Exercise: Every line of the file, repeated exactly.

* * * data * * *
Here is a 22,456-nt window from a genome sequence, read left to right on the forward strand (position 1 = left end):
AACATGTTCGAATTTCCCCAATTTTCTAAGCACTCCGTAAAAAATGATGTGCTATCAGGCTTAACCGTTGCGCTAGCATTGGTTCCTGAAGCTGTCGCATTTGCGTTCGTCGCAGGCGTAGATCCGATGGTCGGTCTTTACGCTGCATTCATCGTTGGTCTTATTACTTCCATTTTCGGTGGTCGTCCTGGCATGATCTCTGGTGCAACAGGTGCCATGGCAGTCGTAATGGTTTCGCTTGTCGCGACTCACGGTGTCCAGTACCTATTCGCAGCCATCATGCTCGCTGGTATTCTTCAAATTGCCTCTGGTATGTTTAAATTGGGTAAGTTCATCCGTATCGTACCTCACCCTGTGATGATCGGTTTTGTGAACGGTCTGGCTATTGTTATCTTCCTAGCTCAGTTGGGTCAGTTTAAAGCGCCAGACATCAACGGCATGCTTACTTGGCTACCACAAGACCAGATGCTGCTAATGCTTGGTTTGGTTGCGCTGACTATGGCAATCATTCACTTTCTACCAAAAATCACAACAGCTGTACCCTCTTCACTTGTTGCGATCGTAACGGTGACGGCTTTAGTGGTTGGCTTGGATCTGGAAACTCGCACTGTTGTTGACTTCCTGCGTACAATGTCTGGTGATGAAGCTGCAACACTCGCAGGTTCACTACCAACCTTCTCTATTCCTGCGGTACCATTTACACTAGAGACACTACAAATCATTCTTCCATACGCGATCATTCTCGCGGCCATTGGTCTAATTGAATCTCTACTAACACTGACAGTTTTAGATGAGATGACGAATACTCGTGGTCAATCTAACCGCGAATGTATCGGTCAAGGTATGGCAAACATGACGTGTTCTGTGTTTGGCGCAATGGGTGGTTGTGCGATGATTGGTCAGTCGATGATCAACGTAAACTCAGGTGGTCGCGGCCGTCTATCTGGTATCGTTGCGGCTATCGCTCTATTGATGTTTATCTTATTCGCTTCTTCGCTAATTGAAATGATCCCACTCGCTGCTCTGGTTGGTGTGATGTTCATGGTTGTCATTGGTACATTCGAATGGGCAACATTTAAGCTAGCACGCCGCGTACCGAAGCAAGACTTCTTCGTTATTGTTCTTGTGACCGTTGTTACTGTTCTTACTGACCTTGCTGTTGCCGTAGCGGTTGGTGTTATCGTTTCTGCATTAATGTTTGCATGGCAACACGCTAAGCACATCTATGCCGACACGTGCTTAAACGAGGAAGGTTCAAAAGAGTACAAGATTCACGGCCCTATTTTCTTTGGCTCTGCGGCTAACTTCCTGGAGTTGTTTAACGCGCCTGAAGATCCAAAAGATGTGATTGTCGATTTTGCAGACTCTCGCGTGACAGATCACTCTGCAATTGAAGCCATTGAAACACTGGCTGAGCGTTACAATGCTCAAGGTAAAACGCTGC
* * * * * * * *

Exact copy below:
Here is a 22,456-nt window from a genome sequence, read left to right on the forward strand (position 1 = left end):
AACATGTTCGAATTTCCCCAATTTTCTAAGCACTCCGTAAAAAATGATGTGCTATCAGGCTTAACCGTTGCGCTAGCATTGGTTCCTGAAGCTGTCGCATTTGCGTTCGTCGCAGGCGTAGATCCGATGGTCGGTCTTTACGCTGCATTCATCGTTGGTCTTATTACTTCCATTTTCGGTGGTCGTCCTGGCATGATCTCTGGTGCAACAGGTGCCATGGCAGTCGTAATGGTTTCGCTTGTCGCGACTCACGGTGTCCAGTACCTATTCGCAGCCATCATGCTCGCTGGTATTCTTCAAATTGCCTCTGGTATGTTTAAATTGGGTAAGTTCATCCGTATCGTACCTCACCCTGTGATGATCGGTTTTGTGAACGGTCTGGCTATTGTTATCTTCCTAGCTCAGTTGGGTCAGTTTAAAGCGCCAGACATCAACGGCATGCTTACTTGGCTACCACAAGACCAGATGCTGCTAATGCTTGGTTTGGTTGCGCTGACTATGGCAATCATTCACTTTCTACCAAAAATCACAACAGCTGTACCCTCTTCACTTGTTGCGATCGTAACGGTGACGGCTTTAGTGGTTGGCTTGGATCTGGAAACTCGCACTGTTGTTGACTTCCTGCGTACAATGTCTGGTGATGAAGCTGCAACACTCGCAGGTTCACTACCAACCTTCTCTATTCCTGCGGTACCATTTACACTAGAGACACTACAAATCATTCTTCCATACGCGATCATTCTCGCGGCCATTGGTCTAATTGAATCTCTACTAACACTGACAGTTTTAGATGAGATGACGAATACTCGTGGTCAATCTAACCGCGAATGTATCGGTCAAGGTATGGCAAACATGACGTGTTCTGTGTTTGGCGCAATGGGTGGTTGTGCGATGATTGGTCAGTCGATGATCAACGTAAACTCAGGTGGTCGCGGCCGTCTATCTGGTATCGTTGCGGCTATCGCTCTATTGATGTTTATCTTATTCGCTTCTTCGCTAATTGAAATGATCCCACTCGCTGCTCTGGTTGGTGTGATGTTCATGGTTGTCATTGGTACATTCGAATGGGCAACATTTAAGCTAGCACGCCGCGTACCGAAGCAAGACTTCTTCGTTATTGTTCTTGTGACCGTTGTTACTGTTCTTACTGACCTTGCTGTTGCCGTAGCGGTTGGTGTTATCGTTTCTGCATTAATGTTTGCATGGCAACACGCTAAGCACATCTATGCCGACACGTGCTTAAACGAGGAAGGTTCAAAAGAGTACAAGATTCACGGCCCTATTTTCTTTGGCTCTGCGGCTAACTTCCTGGAGTTGTTTAACGCGCCTGAAGATCCAAAAGATGTGATTGTCGATTTTGCAGACTCTCGCGTGACAGATCACTCTGCAATTGAAGCCATTGAAACACTGGCTGAGCGTTACAATGCTCAAGGTAAAACGCTGC